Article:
Receiving gifts was a concept that Yuliya Shubina wasn’t accustomed to as a child. Shubina grew up in a Third World country in Central Asia and receiving gifts was impossible, she says.
But all of that changed for her when she was 9 years old and received a “shoebox” from Samaritan’s Purse around the holiday season in 2001. That shoebox, or purple plastic container in Shubina’s case, was filled with gifts like glittery pencils, a blue notebook with a red ladybug on it, a long-sleeve shirt and a stuffed puppy. The stuffed puppy was the nicest toy Shubina had as a kid, but what stuck out to her from her shoebox was a letter from the family who donated her gifts. The letter said the family was praying for her and that there is a God out there who cares for her.
“I just couldn’t comprehend why a stranger would give an incredible, quality gift,” said Shubina.
Samaritan’s Purse, a Christian organization that provides aid in more than 100 countries, has been giving shoebox Christmas gifts to children around the world since 1993 through its Operation Christmas Child project. Operation Christmas Child is a mission through Samaritan’s Purse to provide small toys, hygiene products and school supplies to children in need outside of the United States and to children living on Native American reservations in this country.
“We’ve been given so much, and this is just a great way to give back and to give up ourselves, our time and resources,” said Cheryl Johnson, who has volunteered to pack the shoeboxes four times.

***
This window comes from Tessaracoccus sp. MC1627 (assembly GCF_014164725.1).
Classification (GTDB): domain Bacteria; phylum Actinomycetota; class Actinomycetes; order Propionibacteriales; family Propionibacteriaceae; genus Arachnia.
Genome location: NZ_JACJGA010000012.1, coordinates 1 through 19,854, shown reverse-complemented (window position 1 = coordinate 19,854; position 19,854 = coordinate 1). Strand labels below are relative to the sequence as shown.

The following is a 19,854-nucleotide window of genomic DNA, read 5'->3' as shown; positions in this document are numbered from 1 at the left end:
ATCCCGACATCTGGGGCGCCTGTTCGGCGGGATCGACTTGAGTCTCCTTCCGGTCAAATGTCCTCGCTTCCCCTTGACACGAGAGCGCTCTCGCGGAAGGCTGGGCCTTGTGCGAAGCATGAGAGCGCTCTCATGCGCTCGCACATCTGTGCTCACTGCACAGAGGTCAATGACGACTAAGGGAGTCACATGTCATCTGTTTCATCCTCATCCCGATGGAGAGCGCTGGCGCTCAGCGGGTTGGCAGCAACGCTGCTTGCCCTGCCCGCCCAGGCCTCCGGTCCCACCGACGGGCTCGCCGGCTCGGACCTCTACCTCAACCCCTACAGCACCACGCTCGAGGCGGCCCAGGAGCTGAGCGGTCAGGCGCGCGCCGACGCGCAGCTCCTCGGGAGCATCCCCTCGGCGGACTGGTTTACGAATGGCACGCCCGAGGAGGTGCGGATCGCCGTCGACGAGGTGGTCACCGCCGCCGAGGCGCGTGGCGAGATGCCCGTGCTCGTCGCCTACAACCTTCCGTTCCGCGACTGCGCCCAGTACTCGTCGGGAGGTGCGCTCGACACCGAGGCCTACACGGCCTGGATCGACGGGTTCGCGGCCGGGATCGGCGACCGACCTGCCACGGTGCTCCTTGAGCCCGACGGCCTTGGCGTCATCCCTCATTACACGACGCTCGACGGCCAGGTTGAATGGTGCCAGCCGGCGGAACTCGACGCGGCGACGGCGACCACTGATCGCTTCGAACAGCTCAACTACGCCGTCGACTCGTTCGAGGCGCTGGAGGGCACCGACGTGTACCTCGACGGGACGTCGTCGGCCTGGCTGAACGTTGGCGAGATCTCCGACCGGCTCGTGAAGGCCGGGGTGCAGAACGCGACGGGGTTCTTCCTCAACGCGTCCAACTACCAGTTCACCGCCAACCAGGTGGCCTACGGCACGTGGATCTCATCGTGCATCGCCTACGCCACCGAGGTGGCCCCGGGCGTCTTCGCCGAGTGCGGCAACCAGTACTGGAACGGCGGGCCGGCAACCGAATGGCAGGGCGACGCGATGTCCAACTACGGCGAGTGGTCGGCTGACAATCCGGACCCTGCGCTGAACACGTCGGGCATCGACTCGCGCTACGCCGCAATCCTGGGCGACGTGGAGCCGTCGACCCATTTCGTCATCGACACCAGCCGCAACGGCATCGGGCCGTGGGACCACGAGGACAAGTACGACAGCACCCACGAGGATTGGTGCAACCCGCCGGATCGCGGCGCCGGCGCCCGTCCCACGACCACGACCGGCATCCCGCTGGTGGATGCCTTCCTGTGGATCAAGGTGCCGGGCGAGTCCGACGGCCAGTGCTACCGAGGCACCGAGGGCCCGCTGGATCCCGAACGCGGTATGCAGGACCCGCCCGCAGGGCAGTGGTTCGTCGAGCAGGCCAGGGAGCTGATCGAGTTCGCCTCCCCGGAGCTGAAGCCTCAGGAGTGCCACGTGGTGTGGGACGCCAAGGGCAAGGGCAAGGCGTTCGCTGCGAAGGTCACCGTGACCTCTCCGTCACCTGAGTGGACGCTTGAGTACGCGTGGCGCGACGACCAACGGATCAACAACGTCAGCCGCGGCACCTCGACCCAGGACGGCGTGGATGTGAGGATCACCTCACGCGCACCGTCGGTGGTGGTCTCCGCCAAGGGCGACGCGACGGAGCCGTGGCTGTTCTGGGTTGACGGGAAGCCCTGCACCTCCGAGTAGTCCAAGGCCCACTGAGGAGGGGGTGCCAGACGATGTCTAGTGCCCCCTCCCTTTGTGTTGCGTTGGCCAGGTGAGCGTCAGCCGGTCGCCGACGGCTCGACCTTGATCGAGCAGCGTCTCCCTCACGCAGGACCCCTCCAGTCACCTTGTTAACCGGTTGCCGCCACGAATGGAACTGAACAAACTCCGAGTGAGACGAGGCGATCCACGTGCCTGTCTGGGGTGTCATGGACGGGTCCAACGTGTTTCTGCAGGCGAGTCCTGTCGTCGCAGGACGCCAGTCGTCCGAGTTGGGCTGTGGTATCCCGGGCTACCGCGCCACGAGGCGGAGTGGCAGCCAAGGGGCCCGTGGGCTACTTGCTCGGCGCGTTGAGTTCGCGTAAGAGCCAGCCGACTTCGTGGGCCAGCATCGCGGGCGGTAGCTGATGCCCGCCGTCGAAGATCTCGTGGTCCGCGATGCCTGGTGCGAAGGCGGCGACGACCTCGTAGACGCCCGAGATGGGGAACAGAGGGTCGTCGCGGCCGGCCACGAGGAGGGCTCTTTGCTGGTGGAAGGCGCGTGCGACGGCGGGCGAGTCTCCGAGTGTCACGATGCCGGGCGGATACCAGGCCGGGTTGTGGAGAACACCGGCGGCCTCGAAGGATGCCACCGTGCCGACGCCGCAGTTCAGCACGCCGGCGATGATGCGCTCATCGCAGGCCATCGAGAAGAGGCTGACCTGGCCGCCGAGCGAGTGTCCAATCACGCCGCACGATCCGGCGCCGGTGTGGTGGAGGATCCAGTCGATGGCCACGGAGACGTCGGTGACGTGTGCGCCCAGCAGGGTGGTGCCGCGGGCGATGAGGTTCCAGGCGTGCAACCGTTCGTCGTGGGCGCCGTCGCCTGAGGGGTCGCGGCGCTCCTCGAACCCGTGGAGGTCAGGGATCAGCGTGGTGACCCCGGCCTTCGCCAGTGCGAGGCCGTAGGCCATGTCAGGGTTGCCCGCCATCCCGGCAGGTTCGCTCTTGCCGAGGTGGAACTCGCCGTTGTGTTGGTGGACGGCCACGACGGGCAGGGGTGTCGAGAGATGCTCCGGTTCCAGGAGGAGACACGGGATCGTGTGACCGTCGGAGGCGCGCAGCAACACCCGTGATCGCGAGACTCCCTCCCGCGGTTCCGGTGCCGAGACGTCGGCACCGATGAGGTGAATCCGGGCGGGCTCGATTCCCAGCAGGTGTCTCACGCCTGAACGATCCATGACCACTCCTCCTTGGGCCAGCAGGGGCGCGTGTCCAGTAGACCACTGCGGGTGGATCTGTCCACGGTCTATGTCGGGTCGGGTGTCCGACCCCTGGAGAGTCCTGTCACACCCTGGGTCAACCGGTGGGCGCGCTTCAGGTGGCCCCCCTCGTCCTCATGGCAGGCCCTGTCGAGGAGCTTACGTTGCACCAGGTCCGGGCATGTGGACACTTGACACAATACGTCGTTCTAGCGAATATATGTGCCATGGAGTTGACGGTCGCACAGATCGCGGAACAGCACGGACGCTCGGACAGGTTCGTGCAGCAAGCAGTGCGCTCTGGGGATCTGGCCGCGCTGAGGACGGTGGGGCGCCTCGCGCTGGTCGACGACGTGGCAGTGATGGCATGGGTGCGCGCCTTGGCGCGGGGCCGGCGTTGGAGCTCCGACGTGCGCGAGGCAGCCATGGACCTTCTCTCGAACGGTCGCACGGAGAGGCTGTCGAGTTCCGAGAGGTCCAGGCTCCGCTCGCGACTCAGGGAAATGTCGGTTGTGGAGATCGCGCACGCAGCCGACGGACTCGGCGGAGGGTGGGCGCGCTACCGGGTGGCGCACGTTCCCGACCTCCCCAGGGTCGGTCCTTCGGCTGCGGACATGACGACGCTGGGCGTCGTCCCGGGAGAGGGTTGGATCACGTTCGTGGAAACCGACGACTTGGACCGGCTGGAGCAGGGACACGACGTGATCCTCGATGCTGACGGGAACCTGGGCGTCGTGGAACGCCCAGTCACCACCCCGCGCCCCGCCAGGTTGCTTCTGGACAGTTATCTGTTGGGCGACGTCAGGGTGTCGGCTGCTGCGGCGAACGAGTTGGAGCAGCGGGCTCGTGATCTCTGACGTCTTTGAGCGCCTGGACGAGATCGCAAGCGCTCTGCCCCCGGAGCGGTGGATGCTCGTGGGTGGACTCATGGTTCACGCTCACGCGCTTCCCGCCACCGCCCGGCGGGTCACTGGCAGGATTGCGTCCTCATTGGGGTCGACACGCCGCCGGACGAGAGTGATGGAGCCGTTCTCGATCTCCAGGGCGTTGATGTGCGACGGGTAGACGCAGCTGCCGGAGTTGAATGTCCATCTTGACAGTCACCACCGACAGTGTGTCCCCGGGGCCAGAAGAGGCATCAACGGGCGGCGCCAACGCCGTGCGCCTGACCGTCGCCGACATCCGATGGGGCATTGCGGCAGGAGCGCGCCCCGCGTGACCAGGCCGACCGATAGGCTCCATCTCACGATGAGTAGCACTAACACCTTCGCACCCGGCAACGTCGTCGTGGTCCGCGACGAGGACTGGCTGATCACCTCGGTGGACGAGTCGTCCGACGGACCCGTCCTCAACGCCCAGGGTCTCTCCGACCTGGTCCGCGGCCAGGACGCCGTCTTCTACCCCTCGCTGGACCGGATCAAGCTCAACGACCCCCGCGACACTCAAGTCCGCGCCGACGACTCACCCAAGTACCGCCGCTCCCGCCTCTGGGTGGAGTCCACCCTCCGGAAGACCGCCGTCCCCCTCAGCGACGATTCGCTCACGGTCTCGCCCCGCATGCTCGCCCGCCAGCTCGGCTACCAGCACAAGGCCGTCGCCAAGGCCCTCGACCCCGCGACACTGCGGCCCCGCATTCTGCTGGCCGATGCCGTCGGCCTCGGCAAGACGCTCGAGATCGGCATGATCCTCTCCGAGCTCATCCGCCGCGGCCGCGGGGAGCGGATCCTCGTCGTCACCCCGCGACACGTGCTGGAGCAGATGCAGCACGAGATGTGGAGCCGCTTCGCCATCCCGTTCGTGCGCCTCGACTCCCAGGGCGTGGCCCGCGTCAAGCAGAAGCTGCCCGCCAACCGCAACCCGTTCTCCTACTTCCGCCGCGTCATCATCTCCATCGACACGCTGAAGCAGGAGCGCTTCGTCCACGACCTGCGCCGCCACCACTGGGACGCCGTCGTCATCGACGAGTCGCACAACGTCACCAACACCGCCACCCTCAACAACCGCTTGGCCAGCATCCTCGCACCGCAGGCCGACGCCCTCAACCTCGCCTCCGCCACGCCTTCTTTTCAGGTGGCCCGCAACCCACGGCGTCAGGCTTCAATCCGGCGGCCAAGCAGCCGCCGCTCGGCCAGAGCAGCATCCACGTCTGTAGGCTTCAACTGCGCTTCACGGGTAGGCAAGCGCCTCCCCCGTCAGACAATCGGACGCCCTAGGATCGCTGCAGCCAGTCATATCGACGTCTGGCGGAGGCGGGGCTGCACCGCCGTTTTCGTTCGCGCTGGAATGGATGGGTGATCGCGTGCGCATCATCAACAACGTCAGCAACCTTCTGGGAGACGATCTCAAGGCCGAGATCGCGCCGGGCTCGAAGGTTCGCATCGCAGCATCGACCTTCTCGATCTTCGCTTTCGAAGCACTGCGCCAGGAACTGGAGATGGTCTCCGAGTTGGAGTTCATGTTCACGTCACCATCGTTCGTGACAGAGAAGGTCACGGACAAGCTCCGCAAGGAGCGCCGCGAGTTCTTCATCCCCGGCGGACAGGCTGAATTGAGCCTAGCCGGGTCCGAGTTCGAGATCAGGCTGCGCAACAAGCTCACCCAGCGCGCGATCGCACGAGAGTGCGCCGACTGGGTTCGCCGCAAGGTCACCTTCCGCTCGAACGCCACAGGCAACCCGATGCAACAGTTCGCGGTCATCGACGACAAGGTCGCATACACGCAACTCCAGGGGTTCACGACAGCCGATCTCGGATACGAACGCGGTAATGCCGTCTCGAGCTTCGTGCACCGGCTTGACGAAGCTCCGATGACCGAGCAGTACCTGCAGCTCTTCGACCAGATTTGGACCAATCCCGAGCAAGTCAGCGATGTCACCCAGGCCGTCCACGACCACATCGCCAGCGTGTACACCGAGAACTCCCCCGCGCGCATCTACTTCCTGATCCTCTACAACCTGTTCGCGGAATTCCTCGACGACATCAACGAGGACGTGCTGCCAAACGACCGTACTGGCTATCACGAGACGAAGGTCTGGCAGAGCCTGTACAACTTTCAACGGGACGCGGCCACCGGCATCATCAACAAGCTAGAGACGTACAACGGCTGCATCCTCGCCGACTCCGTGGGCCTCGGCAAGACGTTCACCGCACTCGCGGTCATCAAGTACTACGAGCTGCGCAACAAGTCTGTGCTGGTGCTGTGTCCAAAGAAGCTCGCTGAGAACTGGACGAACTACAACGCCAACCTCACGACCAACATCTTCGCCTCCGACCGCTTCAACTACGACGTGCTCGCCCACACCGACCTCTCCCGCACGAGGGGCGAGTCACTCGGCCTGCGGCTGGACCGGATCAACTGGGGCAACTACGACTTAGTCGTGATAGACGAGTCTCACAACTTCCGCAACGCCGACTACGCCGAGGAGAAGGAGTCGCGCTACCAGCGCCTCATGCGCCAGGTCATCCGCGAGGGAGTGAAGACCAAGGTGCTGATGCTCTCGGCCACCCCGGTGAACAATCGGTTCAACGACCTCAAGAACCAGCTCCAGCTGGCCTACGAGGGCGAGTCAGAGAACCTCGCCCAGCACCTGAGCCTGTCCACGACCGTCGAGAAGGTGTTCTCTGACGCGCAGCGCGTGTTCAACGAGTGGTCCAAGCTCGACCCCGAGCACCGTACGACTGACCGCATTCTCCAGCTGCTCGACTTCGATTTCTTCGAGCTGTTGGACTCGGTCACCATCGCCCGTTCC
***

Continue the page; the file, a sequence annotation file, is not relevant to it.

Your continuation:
There are currently eight Operation Christmas Child processing centers in the country — one of which is in Douglas County northwest of Parker at the Samaritan’s Purse Rocky Mountain Ministry Center. Since the project started, Samaritan’s Purse has donated more than 168 million shoeboxes to children around the world.
Barb Peterson, a volunteer for Operation Christmas Child, personally saw the impact the shoeboxes have when she went to Ghana. She saw children who were overwhelmed when they received their gifts. Peterson says the school supplies made a significant impact, because many of the children didn’t have a pencil or paper.
“(Operation Christmas Child) allows us to connect with our international partners and support them in a very tangible way. It’s a worldwide connection,” said Peterson. “We have so much that we can share with those who have very little.”
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